Thanks to movies and TV, most of us assume a heart attack looks like a person suddenly clutching their chest before falling to the ground. While sudden, acute chest pain and pain radiating down one arm are key symptoms of a heart attack in men, women tend to experience a different set of warning signs. In fact, the American Heart Association developed the Go Red for Women campaign in an effort to educate Americans in identifying the heart attacks signs unique to women, including:
- A tight or squeezing feeling in the chest, often on the left side but sometimes occurring in other areas of the chest.
- Arm, back, jaw, and neck pain that may accelerate suddenly or gradually.
- Upset stomach that can feel like severe heartburn or a stomach ulcer.
- Intense pressure in the stomach, as though you have a heavy weight pressing on your midsection.
- Sudden, acute shortness of breath.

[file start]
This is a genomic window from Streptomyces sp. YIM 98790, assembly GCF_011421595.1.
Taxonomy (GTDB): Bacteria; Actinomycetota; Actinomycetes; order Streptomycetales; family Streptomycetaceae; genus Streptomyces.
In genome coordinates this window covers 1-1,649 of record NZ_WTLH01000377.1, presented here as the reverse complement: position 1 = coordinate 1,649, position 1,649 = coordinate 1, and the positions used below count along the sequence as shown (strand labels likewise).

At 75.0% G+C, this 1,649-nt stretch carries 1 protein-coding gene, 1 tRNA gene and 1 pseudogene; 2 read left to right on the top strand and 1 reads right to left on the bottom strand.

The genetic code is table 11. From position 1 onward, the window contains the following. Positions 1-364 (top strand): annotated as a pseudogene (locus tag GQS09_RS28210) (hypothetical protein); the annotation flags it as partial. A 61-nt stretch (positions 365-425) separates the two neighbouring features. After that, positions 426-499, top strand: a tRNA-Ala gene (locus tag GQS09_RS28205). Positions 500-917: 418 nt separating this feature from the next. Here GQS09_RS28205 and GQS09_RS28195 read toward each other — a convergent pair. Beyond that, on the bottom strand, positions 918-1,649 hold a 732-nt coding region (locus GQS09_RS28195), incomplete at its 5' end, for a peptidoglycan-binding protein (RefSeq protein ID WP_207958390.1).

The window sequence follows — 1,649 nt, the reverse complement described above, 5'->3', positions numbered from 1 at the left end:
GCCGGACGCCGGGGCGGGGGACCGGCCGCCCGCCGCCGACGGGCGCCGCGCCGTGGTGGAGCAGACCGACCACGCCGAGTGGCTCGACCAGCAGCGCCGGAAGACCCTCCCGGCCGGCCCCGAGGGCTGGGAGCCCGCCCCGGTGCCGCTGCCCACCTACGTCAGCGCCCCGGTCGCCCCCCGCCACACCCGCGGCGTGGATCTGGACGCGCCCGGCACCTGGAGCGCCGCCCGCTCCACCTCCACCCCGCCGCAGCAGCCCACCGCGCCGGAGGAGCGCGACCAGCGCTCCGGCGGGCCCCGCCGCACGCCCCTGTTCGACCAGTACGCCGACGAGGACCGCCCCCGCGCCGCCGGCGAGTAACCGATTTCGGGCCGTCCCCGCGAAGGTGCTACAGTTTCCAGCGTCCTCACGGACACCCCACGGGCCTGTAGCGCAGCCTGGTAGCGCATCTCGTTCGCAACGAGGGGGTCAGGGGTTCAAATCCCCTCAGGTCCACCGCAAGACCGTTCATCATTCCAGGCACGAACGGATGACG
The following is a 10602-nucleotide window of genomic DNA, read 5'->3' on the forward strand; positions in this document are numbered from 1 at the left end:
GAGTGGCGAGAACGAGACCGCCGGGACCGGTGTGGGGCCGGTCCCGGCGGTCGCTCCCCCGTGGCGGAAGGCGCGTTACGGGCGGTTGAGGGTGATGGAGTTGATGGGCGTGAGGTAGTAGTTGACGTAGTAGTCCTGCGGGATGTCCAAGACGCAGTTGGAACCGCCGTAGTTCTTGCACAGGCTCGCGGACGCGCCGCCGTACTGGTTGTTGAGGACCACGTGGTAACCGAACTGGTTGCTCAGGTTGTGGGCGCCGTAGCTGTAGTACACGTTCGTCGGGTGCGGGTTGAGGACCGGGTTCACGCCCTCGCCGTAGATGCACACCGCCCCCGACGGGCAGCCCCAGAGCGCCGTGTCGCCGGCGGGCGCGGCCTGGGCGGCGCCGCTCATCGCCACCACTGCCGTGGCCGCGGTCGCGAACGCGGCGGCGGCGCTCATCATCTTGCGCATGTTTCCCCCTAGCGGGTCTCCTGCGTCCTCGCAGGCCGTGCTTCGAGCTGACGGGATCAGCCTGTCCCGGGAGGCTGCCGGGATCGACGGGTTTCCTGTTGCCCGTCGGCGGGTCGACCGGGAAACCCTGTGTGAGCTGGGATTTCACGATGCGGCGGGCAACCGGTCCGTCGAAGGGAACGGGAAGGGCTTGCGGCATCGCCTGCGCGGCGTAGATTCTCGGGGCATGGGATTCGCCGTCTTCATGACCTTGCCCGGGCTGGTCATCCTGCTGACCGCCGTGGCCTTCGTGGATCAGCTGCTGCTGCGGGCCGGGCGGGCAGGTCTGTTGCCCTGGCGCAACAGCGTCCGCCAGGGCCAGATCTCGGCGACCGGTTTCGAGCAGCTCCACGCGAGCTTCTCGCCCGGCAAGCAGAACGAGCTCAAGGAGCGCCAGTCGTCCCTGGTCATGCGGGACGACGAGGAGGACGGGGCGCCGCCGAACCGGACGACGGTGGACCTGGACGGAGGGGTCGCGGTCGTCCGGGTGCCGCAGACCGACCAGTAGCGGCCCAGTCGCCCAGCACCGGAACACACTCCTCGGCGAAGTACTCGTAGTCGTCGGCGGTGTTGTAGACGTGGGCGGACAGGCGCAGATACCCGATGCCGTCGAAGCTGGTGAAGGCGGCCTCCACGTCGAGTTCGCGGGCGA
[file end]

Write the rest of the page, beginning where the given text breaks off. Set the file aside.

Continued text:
- Breaking out in a cold sweat. Any atypical sweating (sweating that does not occur as a result of hot temperatures or exercise) should be reported to your doctor.
- Fatigue, or a general excessively tired feeling, even while resting.
- Feeling lightheaded or dizzy.
- General feeling that “something isn’t right.”
- People who have suffered a heart attack often report that they felt vaguely unwell prior to the attack, almost as though they were coming down with the flu.
- Women often don’t report feelings like this to their doctor because they often feel like they can “power through” days when they feel under the weather.
Symptoms may begin to present themselves days or even weeks before a heart attack actually happens. To learn more, please visit the American Heart Association’s educational resources on heart attacks.
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